CURRENT RESEARCH:

Recovery of Sleep and Neurobehavioral Function after Sleep Loss

Sleep loss is associated with significant health risks and financial cost. While there has been considerable effort directed toward understanding the manner in which fatigue accumulates, remarkably few studies have examined systematically the recovery of sleep and neurobehavioral function in response to sleep loss. This study evaluates the neurobehavioral effects of one night of sleep loss, then assesses the dynamics of varying duration (3, 6 and 9 hours) of recovery sleep in terms of neurobehavioral performance, mood, and sleep quality and composition.

This study is a joint project in collaboration with The Centre for Sleep Research - University of South Australia (www.unisa.edu.au/sleep/)

Following an in-person screening interview, eligible participants are scheduled to spend 12 consecutive days and nights in the laboratory. Polysomnographic sleep and wakefulness are recorded continuously (using electrodes placed on the face and scalp). A computerized set of performance tasks is completed every 3 hours during wakefulness. After an adpatation and two baseline nights of regular sleep, subjects remain awake for up to 45 hours. Then, for the next 7 nights, subjects sleep for their assigned duration (3, 6, or 9 hours).

Individuals interested in participating in this study should contact our study recruiter, Ms. Melanie Roberts, R.N., at (914) 997-5825 for information and initial eligibility screening.

WCMC IRB protocol #: 0708009374

An Interdisciplinary Study of Delayed Sleep Phase Disorder

The purpose of this study is to learn more about physiological characteristics and genetic bases of circadian rhythm sleep disorders, particularly Delayed Sleep Phase Disorder. Circadian rhythm sleep disorders are caused by a misalignment between the timing of the internal body clock, which regulates sleep timing, and the 24-hour social and physical environments. Research participants live in a time-free environment for two weeks, during which sleep, wakefulness, and body temperature are recorded continuously, and other circadian measures are obtained periodically. A skin sample is collected at the start of the study and is analyzed for molecular timing and ultimately comparison to the results from the physiological and behavioral components.

This study is a joint project in collaboration with The Laboratory of Genetics - Rockefeller University (www.rockefeller.edu/labheads/young/young-lab.php)

Individuals interested in participating in this study should contact our study recruiter, Ms. Melanie Roberts, R.N., at (914) 997-5825 for information and initial eligibility screening.

WCMC IRB protocol #: 0609008750

Sleep, Activity Patterns and Temperature in Childhood Onset Bipolar Disorder.

This study is being conducted to learn more about some of the symptoms of bipolar disorder in children. Many parents have reported that their children with bipolar disorder have certain sleep difficulties, are hyperactive or less active at certain times throughout the day, and feel hotter or colder than others at certain times of day.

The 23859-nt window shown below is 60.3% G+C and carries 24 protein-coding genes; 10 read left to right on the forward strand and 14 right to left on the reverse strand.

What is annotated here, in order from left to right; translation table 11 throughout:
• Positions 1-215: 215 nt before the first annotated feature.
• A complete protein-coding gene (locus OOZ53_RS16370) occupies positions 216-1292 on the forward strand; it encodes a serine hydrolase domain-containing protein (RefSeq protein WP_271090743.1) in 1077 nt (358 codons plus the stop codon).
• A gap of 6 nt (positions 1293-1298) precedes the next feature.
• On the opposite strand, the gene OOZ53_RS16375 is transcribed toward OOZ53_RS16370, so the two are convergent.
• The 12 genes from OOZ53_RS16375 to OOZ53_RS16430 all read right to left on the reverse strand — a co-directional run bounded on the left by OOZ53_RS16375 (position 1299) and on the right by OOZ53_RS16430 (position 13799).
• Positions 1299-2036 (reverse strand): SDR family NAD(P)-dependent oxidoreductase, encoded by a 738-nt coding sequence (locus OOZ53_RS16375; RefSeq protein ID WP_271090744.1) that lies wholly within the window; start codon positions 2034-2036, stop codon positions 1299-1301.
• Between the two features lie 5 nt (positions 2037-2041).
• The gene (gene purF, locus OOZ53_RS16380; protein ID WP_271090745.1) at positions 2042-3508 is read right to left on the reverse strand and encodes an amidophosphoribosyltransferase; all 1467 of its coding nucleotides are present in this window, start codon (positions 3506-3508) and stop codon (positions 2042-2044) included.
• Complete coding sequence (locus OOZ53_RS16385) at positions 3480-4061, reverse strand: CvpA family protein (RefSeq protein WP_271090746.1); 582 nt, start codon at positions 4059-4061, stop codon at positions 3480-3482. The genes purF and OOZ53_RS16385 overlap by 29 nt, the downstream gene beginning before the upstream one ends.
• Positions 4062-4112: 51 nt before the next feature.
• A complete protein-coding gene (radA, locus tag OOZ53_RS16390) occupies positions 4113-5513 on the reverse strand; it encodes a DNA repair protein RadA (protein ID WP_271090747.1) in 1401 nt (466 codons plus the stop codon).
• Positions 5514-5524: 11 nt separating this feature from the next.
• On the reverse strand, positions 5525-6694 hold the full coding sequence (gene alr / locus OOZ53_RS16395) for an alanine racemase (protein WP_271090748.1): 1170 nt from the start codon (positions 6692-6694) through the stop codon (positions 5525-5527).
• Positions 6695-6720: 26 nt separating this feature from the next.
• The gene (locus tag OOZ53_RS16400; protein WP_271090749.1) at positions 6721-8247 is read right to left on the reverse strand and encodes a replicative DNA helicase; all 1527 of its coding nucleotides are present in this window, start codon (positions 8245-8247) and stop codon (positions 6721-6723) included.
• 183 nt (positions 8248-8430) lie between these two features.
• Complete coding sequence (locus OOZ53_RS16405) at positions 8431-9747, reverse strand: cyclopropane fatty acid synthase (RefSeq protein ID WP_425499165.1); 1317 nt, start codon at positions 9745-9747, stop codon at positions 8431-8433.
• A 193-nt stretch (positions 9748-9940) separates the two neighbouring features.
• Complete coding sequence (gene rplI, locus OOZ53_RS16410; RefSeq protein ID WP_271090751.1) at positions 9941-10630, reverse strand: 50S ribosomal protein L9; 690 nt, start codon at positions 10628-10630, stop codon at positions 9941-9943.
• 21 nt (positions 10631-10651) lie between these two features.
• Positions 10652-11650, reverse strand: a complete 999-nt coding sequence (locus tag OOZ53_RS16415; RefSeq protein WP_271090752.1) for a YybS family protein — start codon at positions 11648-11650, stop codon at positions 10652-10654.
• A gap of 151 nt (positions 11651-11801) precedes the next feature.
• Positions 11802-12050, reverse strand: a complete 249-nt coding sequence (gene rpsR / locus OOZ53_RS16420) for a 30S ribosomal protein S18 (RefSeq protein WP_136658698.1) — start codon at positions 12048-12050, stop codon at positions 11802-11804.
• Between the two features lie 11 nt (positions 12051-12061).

The specific aims of the study are to characterize sleep, activity patterns, and skin temperature in children with and without a diagnosis of bipolar disorder to learn more about these symptoms. Participants between the ages of 5 and 12 are studied at home over the course of two weeks, and parents/guardians assist in the collection of data.

This study is a joint project in collaboration with the Juvenile Bipolar Research Foundation.

Parents/guardians of children ages 5-12 who are interested in participating in this study with their children should visit the following website: www.jbrf.org. On the left side of the website is a link to "Research Studies". Initial eligibility for the study is determined after a parent/guardian completes the Child Bipolar Questionnaire, available at the Research Studies link on the JBRF website. Additional information about this and other JBRF-related studies are available at the website as well.

WCMC IRB protocol #: 0806009872

SUPPORT:

In addition to support from Weill Cornell Medical College, and the Department of Psychiatry, almost all of the research studies conducted by the Laboratory of Human Chronobiology are funded by the National Institutes of Health (NIH) through investigator-initiated research grants.

Our current projects are funded by the following grants:

National Institute of Neurological Disorders and Stroke R01 NS057628 Recovery of Sleep and Neurobehavioral Function after Sleep Loss P.I.: Campbell

National Institute of Neurological Disorders and Stroke R01 NS052495 An Interdisciplinary Study of Delayed Sleep Phase Disorder P.I.: Campbell

National Institute of Mental Health R21 MH080269 Sleep, Activity Patterns and Temperature in Childhood Onset Bipolar Disorder P.I.: Murphy

Publicly available information about these NIH grants can be obtained via the CRISP (Computer Retrieval of Information of Scientific Project) database at:

http://crisp.cit.nih.gov/

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